seconds. The recommended value of 30 seconds is selected to seconds. The recommended value of 30 seconds is selected to
anticipate the expiry of NAT state. anticipate the expiry of NAT state.
A heartbeat-interval of 30 seconds may be seen as too chatty in A heartbeat-interval of 30 seconds may be seen as too chatty in
some deployments. For such deployments, DOTS agents may negotiate some deployments. For such deployments, DOTS agents may negotiate
longer heartbeat-interval values to prevent any network overload longer heartbeat-interval values to prevent any network overload
with too frequent keepalives. with too frequent keepalives.
Different heartbeat intervals can be defined for 'mitigation-
config' and 'idle-config' to reduce being too chatty during idle
times. If there is an on-path translator between the DOTS client
(standalone or part of a DOTS gateway) and the DOTS server, the
'mitigation-config' heartbeat-interval has to be smaller than the
translator session timeout. It is recommended that the 'idle-
config' heartbeat-interval is also smaller than the translator
session timeout to prevent translator transversal issues, or set
to '0'. Means to discover the lifetime assigned by a translator
are out of scope.
When a confirmable "CoAP Ping" is sent, and if there is no response, When a confirmable "CoAP Ping" is sent, and if there is no response,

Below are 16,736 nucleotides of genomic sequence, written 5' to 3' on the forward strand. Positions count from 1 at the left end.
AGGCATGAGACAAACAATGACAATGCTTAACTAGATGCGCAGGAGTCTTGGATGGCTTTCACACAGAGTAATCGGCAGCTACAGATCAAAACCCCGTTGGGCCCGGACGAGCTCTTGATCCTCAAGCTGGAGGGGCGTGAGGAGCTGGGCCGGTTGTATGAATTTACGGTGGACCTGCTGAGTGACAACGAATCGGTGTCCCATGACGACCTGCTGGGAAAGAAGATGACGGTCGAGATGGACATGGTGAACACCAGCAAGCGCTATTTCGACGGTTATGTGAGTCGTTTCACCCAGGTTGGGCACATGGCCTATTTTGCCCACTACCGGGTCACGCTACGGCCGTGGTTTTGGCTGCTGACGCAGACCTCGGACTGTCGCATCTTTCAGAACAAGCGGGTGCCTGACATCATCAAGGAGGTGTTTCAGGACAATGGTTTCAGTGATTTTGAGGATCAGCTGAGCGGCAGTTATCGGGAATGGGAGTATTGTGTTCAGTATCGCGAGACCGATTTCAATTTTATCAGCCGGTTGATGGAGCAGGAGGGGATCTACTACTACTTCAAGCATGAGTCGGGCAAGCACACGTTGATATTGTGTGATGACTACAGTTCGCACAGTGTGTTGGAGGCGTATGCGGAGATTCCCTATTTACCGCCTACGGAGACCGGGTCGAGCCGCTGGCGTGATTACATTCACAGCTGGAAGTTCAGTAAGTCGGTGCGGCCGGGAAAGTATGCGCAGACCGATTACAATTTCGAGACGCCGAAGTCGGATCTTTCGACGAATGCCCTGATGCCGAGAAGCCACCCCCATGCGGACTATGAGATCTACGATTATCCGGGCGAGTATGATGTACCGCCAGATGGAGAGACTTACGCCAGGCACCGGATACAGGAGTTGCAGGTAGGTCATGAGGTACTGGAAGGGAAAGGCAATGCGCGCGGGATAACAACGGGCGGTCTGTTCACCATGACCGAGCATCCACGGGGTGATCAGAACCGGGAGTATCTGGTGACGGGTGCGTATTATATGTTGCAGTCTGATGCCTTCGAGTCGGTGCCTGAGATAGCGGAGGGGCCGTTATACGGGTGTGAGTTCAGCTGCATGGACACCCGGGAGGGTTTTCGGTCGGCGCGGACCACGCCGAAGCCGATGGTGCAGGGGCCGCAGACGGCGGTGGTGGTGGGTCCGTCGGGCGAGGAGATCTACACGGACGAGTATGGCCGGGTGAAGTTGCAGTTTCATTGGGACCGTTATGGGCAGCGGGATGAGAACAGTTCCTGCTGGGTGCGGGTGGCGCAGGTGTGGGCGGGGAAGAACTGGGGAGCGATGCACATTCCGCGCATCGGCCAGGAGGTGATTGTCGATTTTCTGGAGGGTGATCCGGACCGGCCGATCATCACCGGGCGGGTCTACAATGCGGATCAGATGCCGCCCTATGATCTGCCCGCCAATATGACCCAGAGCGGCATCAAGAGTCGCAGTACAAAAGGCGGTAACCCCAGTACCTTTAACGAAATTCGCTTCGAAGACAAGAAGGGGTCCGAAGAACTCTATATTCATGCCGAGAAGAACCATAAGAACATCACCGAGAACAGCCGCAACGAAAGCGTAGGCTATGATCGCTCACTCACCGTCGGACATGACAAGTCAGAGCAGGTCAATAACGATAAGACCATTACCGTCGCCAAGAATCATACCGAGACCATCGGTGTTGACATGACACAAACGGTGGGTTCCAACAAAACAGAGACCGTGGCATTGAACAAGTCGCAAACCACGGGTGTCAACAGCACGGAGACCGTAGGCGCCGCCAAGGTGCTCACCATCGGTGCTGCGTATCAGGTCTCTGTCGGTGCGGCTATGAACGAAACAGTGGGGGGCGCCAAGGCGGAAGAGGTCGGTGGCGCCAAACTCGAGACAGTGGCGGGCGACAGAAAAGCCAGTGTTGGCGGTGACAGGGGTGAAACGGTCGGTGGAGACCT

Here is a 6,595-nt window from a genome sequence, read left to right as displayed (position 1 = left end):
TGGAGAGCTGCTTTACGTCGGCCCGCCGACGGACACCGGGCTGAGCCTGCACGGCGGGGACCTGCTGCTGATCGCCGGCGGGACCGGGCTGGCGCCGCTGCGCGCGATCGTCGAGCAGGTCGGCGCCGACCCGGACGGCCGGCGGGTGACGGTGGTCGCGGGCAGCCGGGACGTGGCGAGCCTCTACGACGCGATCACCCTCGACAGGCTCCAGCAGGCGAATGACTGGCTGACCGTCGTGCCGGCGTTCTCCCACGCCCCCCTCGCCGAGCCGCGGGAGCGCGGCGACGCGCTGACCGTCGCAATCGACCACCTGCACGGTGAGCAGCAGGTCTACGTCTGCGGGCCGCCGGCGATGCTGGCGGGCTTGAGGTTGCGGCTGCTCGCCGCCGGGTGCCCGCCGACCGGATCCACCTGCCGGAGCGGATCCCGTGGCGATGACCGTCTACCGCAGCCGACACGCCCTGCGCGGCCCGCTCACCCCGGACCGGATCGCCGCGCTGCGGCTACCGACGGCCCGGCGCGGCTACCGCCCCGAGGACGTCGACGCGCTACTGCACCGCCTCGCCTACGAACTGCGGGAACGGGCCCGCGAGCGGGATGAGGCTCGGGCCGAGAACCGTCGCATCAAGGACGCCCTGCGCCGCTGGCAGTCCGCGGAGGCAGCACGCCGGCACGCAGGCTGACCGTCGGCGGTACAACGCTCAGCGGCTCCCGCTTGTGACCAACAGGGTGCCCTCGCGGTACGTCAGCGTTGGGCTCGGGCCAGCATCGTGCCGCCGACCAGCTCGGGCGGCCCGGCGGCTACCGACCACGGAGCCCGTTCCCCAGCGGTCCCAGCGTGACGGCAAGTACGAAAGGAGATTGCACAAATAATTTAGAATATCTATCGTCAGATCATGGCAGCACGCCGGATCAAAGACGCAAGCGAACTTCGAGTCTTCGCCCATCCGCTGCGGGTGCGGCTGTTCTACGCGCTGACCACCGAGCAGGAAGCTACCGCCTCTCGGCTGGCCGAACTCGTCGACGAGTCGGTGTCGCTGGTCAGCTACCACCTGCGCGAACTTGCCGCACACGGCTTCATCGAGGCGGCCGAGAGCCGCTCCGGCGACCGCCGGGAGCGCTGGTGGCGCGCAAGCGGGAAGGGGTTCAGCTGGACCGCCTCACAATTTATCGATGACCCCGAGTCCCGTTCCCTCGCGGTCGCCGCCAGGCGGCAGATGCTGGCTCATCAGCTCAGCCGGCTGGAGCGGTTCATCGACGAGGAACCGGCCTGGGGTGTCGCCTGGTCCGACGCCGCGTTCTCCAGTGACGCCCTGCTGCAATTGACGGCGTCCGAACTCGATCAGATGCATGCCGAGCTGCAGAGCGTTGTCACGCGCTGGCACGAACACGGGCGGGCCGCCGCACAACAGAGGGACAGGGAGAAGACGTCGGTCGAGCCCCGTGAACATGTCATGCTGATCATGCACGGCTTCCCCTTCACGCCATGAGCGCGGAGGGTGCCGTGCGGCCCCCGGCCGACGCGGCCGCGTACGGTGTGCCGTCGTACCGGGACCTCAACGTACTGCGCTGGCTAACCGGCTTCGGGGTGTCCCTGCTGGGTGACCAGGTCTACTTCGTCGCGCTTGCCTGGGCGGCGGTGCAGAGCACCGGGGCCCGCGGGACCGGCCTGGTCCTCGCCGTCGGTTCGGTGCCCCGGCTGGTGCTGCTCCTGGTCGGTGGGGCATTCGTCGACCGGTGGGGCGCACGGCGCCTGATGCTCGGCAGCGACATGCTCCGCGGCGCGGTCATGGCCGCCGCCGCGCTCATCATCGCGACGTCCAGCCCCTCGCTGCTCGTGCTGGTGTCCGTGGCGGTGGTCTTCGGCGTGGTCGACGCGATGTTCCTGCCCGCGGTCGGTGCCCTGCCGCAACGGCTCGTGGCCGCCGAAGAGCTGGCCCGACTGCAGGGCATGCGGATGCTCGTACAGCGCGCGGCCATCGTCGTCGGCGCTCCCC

the "CoAP Ping" is retransmitted max-retransmit number of times by the "CoAP Ping" is retransmitted max-retransmit number of times by
the CoAP layer using an initial timeout set to a random duration the CoAP layer using an initial timeout set to a random duration
between ack-timeout and (ack-timeout*ack-random-factor) and between ack-timeout and (ack-timeout*ack-random-factor) and
exponential back-off between retransmissions. By choosing the exponential back-off between retransmissions. By choosing the
recommended transmission parameters, the "CoAP Ping" will timeout recommended transmission parameters, the "CoAP Ping" will timeout
after 45 seconds. If the DOTS agent does not receive any response after 45 seconds. If the DOTS agent does not receive any response
from the peer DOTS agent for 'missing-hb-allowed' number of from the peer DOTS agent for 'missing-hb-allowed' number of
consecutive "CoAP Ping" confirmable messages, it concludes that the consecutive "CoAP Ping" confirmable messages, it concludes that the
DOTS signal channel session is disconnected. A DOTS client MUST NOT DOTS signal channel session is disconnected. A DOTS client MUST NOT
skipping to change at page 38, line 14 skipping to change at page 40, line 40
The signal channel session configuration is applicable to a single The signal channel session configuration is applicable to a single
DOTS signal channel session between the DOTS agents. DOTS signal channel session between the DOTS agents.
Header: PUT (Code=0.03) Header: PUT (Code=0.03)
Uri-Host: "host" Uri-Host: "host"
Uri-Path: ".well-known" Uri-Path: ".well-known"
Uri-Path: "dots" Uri-Path: "dots"
Uri-Path: "version" Uri-Path: "version"
Uri-Path: "config" Uri-Path: "config"
Uri-Path: "session-id=123"
Content-Format: "application/cbor" Content-Format: "application/cbor"